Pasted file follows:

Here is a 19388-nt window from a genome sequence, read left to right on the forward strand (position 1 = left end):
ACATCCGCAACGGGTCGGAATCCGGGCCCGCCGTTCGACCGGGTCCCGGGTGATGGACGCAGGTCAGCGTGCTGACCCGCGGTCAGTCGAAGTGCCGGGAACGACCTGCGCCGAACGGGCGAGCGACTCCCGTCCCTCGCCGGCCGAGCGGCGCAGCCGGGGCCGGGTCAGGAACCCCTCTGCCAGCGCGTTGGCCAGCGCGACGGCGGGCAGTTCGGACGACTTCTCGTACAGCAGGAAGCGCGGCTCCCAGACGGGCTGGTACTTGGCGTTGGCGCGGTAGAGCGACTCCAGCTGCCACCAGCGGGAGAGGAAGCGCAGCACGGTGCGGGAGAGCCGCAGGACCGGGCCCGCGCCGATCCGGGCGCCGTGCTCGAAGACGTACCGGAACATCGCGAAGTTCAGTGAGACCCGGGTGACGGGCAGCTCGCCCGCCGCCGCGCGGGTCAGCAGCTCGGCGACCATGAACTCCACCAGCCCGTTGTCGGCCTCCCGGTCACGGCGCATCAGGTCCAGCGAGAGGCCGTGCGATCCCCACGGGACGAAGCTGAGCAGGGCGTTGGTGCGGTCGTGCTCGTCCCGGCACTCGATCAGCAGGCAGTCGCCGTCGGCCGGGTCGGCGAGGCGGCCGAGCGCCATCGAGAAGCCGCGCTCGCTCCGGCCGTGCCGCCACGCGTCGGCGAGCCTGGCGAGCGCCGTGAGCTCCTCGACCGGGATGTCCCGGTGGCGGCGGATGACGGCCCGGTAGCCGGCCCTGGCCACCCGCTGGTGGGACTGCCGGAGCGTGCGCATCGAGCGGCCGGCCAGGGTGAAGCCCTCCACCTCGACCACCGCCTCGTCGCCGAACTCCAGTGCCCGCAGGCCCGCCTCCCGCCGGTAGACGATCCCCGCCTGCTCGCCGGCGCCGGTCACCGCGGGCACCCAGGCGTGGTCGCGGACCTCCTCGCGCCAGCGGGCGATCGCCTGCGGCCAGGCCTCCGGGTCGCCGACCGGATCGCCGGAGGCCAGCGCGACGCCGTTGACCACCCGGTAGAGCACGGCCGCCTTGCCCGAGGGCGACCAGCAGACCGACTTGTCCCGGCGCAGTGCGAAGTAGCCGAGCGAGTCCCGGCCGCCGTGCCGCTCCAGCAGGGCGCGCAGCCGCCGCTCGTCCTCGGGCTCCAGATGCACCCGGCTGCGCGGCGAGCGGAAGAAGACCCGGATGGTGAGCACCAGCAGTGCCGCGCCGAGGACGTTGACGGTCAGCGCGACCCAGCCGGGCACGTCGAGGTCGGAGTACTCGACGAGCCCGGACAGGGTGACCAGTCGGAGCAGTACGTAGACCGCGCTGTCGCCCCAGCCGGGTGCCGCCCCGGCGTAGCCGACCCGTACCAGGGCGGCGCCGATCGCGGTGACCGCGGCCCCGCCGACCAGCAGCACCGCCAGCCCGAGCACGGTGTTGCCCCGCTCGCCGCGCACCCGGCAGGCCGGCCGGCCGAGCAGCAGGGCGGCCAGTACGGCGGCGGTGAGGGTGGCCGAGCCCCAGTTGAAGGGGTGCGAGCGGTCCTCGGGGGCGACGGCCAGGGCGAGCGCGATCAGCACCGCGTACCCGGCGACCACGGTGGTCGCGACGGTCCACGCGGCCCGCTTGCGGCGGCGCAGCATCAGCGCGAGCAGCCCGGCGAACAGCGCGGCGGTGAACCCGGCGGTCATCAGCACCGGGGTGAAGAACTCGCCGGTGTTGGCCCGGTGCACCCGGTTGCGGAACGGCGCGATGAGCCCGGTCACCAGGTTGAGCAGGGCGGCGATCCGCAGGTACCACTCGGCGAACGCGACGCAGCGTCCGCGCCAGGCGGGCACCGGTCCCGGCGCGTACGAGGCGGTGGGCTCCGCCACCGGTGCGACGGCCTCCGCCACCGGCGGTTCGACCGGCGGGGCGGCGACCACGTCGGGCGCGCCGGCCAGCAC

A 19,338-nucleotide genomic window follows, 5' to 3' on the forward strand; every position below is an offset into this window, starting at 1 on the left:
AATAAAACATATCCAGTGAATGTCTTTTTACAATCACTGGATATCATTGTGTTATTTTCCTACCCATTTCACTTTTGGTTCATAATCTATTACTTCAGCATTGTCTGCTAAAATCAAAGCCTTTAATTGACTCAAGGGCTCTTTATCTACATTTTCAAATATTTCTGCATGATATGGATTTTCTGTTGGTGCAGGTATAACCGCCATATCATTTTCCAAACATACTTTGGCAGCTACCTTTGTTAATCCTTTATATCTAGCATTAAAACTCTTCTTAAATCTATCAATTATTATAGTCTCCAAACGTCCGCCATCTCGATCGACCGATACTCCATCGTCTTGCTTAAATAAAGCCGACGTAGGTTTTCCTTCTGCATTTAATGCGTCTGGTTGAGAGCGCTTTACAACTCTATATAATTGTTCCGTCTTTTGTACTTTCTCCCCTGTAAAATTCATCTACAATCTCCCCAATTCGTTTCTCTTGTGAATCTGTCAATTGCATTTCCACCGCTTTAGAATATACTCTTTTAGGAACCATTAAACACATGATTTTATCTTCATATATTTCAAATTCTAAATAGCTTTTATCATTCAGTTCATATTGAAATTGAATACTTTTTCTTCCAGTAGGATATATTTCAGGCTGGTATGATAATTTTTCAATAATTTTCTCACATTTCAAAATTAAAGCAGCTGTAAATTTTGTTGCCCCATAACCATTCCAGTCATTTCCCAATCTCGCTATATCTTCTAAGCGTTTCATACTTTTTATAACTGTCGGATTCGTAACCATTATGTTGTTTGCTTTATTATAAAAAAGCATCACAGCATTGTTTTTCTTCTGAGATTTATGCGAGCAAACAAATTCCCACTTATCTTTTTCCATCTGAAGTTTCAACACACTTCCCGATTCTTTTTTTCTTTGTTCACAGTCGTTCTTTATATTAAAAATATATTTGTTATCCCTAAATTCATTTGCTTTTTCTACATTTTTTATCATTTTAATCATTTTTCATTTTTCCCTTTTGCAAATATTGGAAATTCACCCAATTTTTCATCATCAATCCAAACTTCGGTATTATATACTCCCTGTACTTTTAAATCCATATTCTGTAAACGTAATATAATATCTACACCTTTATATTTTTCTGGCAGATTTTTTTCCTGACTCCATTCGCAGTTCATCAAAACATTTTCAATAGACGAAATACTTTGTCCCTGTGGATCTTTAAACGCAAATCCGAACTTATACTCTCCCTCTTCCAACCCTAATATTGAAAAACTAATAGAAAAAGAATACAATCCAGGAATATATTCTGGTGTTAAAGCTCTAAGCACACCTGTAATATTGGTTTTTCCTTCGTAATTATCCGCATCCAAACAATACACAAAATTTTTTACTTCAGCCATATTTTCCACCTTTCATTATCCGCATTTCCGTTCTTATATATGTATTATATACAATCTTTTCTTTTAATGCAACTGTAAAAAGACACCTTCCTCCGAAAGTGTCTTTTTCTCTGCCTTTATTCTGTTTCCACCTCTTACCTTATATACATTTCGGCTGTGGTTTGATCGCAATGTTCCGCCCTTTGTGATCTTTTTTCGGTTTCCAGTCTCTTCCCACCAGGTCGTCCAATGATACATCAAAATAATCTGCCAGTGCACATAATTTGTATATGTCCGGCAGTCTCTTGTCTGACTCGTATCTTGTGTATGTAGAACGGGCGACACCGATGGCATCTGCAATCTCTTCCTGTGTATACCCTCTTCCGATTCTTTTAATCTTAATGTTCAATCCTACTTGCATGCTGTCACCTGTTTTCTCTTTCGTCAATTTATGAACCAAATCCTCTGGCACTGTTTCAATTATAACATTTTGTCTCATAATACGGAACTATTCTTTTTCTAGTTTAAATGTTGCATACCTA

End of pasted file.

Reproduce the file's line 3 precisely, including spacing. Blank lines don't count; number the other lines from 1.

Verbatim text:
A 19,338-nucleotide genomic window follows, 5' to 3' on the forward strand; every position below is an offset into this window, starting at 1 on the left: